Why Apple and IBM Want To Be a Part of Your Retirement

Justin Sullivan/Getty Images

Justin Sullivan/Getty Images

When you’re one of the largest tech companies in the world, it’s not hard to get people to talk about you. It seems as if Apple is in the spotlight on a daily basis for something new: whether we should buy stock in the company, when its new shiny watches are going to finally be shipped and on your wrist, and rumors about when the next generation of smartphone will be released. In many ways, Apple is doing what it can to make itself indispensable in society, increasing its appeal among a wide range of audiences. Now, the company is branching out in attempts to secure another demographic by giving millions of iPads to senior citizens.

The move is two-fold. For one, partnering with IBM in the program that will give iPads to millions of Japanese seniors in the next several years shows that the two powerhouse companies are making good on their word to inspire innovation through collaboration. Two, both companies (but especially Apple) benefit by securing a new demographic of customers, showing that literally anyone can use their technology. If kids are learning their ABCs on an iPad, then seniors can surely benefit from the devices, too.

Together, Apple and IBM are proving they have something to offer potential customers who have never played Angry Birds, and are more concerned about their cholesterol levels than whether the Apple Watch works with tattoos. The program’s pilot will begin in the second half of this year, with 1,000 iPads distributed by Japan Post to older citizens in the country. By 2020, Apple reported, the program will aim to distribute 4 to 5 million devices across the rapidly aging nation.

Aging populations, meet technology

Japan is perhaps the best petri dish to choose for this type of social experiment. The country, known for its aging population, has 33 million seniors who make up 25% of Japan’s population. That figure is expected to grow to 40% over the next 40 years. Globally, the elderly comprised 11.7% of the world’s population in 2013, which Apple reports is expected to rise to more than 21% by 2050. In other words, there’s going to continue to be an increased demand for tools that senior citizens can use during retirement that help them with daily tasks. What’s more, 40% of seniors live alone or only with a spouse.

It’s in this niche that Apple and IBM believe they have something to offer. The two companies announced a partnership last year that would create a series of apps to improve business functions and other processes. Wired reports that IBM has since launched 22 apps in its partnership with Apple. The apps serve consumers in 11 industries, including airline rebooking and financial updates. In the pilot with Japan, IBM will take the lead on developing custom apps that help remind seniors to take their medications and stick to diet or exercise programs, Re/code explained. Other typical features, such as FaceTime and the iCloud will come standard so seniors have access to more ways of communicating with their loved ones.

This is where Apple and IBM will prove their worth to older customers and their families. Many young families in Japan are responsible for the well-being of their parents or grandparents, and a partnership with Japan Post allows the service to be rolled out in a unique way. The company, the largest employer in Japan with about 400,000 employees, serves as the country’s postal service, a bank, and an insurance company. The most interesting part of this setup is that Japan Post already offers a Watch Over service for its customers, which means for a fee families can pay to have the postal carriers check in on their elderly family members. The iPads will be an extension of this service.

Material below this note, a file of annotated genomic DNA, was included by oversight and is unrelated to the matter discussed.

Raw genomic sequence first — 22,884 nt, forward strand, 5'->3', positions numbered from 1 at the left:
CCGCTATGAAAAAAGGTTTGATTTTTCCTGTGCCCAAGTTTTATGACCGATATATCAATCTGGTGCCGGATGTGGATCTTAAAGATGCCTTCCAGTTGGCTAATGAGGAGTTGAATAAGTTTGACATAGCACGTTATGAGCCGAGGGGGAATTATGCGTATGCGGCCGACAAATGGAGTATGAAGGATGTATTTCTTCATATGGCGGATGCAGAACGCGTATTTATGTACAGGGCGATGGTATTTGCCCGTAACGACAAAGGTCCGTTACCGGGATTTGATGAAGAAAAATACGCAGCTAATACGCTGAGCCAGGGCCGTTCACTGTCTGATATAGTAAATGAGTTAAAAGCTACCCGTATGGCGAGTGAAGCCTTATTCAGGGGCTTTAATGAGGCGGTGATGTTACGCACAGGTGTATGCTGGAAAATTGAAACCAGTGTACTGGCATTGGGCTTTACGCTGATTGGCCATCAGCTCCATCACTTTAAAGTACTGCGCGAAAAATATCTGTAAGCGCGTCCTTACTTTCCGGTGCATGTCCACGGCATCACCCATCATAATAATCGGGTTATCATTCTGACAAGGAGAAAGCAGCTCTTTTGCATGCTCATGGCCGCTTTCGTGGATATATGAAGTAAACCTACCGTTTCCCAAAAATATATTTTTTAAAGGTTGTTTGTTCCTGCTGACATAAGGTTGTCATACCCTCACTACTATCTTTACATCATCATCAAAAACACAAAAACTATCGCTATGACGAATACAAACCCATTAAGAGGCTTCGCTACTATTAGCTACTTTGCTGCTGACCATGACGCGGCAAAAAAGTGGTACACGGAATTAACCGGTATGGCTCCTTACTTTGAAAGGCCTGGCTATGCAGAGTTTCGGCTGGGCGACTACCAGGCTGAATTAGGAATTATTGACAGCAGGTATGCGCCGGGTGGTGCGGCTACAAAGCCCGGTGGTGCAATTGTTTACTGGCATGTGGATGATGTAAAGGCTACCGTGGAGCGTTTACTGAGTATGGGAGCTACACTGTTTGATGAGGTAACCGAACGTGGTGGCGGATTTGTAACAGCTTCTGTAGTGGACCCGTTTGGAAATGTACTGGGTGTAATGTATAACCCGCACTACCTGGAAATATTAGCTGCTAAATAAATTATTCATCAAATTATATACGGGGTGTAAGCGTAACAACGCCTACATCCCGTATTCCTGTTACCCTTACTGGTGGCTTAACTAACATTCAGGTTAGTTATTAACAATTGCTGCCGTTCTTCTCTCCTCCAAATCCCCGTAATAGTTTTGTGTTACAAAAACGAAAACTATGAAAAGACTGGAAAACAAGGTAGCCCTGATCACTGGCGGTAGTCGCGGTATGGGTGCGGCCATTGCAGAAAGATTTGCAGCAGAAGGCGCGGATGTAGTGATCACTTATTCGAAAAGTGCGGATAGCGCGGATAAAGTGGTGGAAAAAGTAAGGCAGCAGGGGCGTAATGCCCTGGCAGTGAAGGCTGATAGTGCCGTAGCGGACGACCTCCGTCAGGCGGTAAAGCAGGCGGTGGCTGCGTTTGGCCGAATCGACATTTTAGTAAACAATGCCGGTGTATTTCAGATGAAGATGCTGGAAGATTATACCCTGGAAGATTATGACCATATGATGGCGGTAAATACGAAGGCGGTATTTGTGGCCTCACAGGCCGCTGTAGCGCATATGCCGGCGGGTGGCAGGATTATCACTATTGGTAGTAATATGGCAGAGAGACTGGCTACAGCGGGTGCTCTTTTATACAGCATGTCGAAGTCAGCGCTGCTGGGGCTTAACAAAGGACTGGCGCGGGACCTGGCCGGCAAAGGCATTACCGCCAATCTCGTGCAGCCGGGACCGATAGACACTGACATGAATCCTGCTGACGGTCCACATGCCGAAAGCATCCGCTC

If the program goes well, Apple and IBM will be able to increase their market share of products that didn’t previously interest seniors as much. Using technology — in this case, iPads — could serve as an intermediary between complete independence and families needing to hire skilled care. The home health care industry is picking up but this could help consumers save some costs, perhaps even for a few years, before seniors would need more advanced care.

Even more than that, the technology allows for more constant contact between family members, at a much lower cost than buying and setting up the technology themselves. (The iPads will be free for customers who sign up for the Watch Over service.) “Many countries are talking about bending the cost curve of health,” Apple CEO Tim Cook said during the press conference about the partnership. But while reducing health care costs is a worthy cause, “it’s not something that gets you really excited,” he said. “This is about improving the quality of life. There’s nothing more important than that.”

As more adults who were early iPhone adopters begin to inch toward retirement, the shift of services will become even easier. Apple won’t need to hold seniors’ hands in order to get them to try the new app offerings; they’ll likely seek them out just as they downloaded business apps in their pre-retirement years. But for now, getting seniors to embrace the technology while also proving its worth in this area are key. If they can do that, both Apple and IBM will prove they have much more to offer than fancy gadgets.

Follow Nikelle on Twitter @Nikelle_CS

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